anyone wants to participate? rewriting some of the help & FAQ topics, i mean, experienced users telling inexperienced ones what to do?
or maybe do like a 'faq in-process' section in forum? or maybe there are new questions that can go into faq?
for example (and please, feel free to add to the answers, or add questions, or whatever else ideas):
question. torrent has no seeds.. what do i do?
answer 1. check last active time, if it's as recent as a few weeks, start download, and wait a few hours or maybe a day or two. some users don't seed everything they have due to bandwidth waste, scraping all inactive torrents and looking for downloaders, scrapes usually happen once in a few hours, so it might take a white before clients start your torrent to be seeded, but it's a big chance it'll happen. if nothing changed after several hours - refer to answer 2. if last active time counts as several months or years - refer to answer 2.
answer 2. request a re-seed, find link in middle of the page, click it, reason, submit. start download.
question: what is "connectable"?
answer. "connectable" usually refers to your torrent clients (thus - you, because you're the one who set that client up) and means other torrent clients can connect to you by initiating that connection from their side, i.e. they can get through your Firewall to your torrent client and tell it something, for example, request some data or offer it (actual download and upload first has to be negotiated by the clients), or initiate a handshake (in the very beginning of the "negotiation")...
question: what's good in being "connectable"? what's bad in being "not-connectable"?
answer. the difference being connectable and not-connectable boils down to one simple fact: when starting a new torrent, you (or your client) can only start getting data (downloading) from peers that are connectable. not-connectable peers will not know about your download unless they ask the tracker if there are any new downloaders... download speeds are fast these days and clients are instructed to update their peer info with tracker every 1-1.5 hours. so the chances are you'll finish download long before the time the not-connectable peers even decide to ask about you... this situation is completely reversible, i.e. when seeding something while being connectable will allow new downloaders start getting data from you right away, or at least get in line and wait for their turn to download from you (queues aka wait-lines are managed by the torrent clients). if you are a not-connectable seeder, - new downloaders will only be able to get data from you, if you "offer" it to them, and that is only in case they are connectable, so that you can connect to them to make that offer... to finally answer the question, being "connectable" means always being on top of things, always being ready to offer data to new downloaders, thus connectable users usually have good Share Ratio. while being "not-connectable" means always being late to the data exchange, sometimes luckily getting in on it, and even then only being able to offer little amounts of data, because requesting (downloading) client will prefer getting data from connectable clients.. thus not-connectable users usually suffer from low Share Ratio, slow download speeds, downloads get interrupted, because clients usually (or at least used to) try and reconnect after every rather significant data exchange, thus not-connectable clients end up transferring just a few packets of data and waiting to reconnect, while connectable clients keep transferring and transferring...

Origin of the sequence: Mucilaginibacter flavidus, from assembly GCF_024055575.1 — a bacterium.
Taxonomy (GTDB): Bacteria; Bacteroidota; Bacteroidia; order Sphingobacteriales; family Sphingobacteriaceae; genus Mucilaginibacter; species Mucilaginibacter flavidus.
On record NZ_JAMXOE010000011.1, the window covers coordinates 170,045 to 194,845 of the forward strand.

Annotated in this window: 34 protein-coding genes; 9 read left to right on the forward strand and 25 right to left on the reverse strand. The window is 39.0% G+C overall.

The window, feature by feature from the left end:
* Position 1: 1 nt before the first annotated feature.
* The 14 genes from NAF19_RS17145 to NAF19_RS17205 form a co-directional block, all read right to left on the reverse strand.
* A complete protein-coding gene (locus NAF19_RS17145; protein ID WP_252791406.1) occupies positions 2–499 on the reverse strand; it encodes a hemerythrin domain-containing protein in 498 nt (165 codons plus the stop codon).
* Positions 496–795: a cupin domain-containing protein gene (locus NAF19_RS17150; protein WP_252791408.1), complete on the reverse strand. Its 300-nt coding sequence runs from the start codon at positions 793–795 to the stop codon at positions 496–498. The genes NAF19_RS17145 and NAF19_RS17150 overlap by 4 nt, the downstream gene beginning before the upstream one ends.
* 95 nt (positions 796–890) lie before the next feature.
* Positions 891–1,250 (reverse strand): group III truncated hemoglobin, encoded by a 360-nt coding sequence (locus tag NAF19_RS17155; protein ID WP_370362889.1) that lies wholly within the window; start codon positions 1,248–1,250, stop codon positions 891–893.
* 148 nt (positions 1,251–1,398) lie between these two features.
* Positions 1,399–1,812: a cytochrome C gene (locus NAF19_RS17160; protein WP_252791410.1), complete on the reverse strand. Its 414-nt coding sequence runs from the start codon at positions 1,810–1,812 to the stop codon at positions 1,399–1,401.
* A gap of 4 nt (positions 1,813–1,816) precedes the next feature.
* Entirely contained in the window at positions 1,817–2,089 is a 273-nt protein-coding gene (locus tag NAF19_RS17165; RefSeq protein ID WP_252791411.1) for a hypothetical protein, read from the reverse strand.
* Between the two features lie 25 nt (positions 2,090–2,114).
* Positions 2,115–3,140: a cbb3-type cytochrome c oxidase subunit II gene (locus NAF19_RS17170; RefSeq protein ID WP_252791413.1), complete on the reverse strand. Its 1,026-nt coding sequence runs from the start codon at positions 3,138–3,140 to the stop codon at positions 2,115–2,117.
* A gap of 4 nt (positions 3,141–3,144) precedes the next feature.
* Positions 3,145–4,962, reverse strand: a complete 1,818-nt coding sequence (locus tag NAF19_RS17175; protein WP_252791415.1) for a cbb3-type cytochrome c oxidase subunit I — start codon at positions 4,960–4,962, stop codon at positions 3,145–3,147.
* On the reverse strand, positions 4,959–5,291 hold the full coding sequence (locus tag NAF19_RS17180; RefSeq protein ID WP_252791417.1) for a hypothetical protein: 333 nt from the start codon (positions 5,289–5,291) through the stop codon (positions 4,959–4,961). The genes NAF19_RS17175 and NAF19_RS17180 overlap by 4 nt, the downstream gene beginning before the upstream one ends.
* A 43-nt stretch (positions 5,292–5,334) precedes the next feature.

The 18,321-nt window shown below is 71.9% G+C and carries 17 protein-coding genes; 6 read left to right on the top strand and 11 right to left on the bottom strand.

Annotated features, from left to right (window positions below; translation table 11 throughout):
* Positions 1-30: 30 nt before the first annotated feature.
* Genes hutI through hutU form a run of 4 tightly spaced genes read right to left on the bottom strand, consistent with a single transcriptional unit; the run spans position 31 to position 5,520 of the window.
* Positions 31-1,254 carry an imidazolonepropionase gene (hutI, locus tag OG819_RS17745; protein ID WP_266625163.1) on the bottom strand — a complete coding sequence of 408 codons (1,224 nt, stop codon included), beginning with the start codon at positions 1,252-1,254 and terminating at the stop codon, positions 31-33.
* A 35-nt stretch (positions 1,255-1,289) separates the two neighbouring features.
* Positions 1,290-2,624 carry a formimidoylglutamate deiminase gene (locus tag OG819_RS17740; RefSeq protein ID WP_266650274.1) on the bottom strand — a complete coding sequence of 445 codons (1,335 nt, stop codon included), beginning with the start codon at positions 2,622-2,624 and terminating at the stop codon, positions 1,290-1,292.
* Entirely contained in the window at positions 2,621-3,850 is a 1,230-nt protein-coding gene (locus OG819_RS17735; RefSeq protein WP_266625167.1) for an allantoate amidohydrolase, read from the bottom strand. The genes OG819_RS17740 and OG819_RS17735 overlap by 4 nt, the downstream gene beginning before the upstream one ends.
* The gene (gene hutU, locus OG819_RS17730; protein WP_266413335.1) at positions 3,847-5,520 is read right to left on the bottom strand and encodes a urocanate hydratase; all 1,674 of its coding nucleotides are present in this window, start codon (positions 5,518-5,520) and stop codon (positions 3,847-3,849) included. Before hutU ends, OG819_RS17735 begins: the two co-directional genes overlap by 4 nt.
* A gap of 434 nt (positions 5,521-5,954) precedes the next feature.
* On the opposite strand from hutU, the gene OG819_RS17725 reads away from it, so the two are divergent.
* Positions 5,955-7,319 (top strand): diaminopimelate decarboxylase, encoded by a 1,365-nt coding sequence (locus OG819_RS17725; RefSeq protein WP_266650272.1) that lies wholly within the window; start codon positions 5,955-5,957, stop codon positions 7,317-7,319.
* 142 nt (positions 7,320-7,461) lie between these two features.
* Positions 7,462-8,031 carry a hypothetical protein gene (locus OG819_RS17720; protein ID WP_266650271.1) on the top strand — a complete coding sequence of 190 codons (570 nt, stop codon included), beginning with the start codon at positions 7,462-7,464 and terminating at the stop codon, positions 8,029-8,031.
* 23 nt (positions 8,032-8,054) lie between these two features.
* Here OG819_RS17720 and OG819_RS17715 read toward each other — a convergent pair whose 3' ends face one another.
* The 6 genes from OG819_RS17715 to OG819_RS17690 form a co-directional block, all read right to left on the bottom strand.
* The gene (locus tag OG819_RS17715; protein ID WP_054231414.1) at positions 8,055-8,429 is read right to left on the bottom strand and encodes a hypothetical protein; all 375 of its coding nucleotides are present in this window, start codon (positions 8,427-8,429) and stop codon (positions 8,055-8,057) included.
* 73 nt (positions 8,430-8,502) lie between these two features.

question: who checks/decides if i am "connectable" or not?
answer. when your client first addresses the tracker with info on this new upload or download (peer) that you're trying to start, tracker initiates a test connection to your peer (client) according to the info provided info, and if it cannot connect to you within a reasonable 2-3 second time period, it assumes your peer is not-connectable. so it is possible to have simultaneously connectable and not-connectable peers, because some times something maybe wrong, some connections time out, etc. for these cases we have tools to "fix your peers" right here, i.e. if the majority of your peers are good (connectable), then we assume not-connectable (we also say bad or poor peers) were due to some faulty circumstances in the moment of the initial check, and simply change their status with the tracker from "bad" to "good".
question: does tracker treat connectable peers somehow selectively better then not-connectable ones?
answer. No. tracker doesn't care who is what. when new torrent download comes in and asks for peers (data sources), the tracker provides up to 20 of those, not regarding if they are bad or good, simply letting your client figure out the rest. that is done to make sure all possible ways to download are attempted by your client, plus some peers sometimes change into connectable mode after been "bad" for days... and otherwise there're no other ways your good or poor peers could be treated by the tracker. so generally speaking, "connectability" is your own "responsibility"... being connectable will help you download things faster and upload at full speed, maximize your input and output.
question: how to become "connectable" (and stay that way)?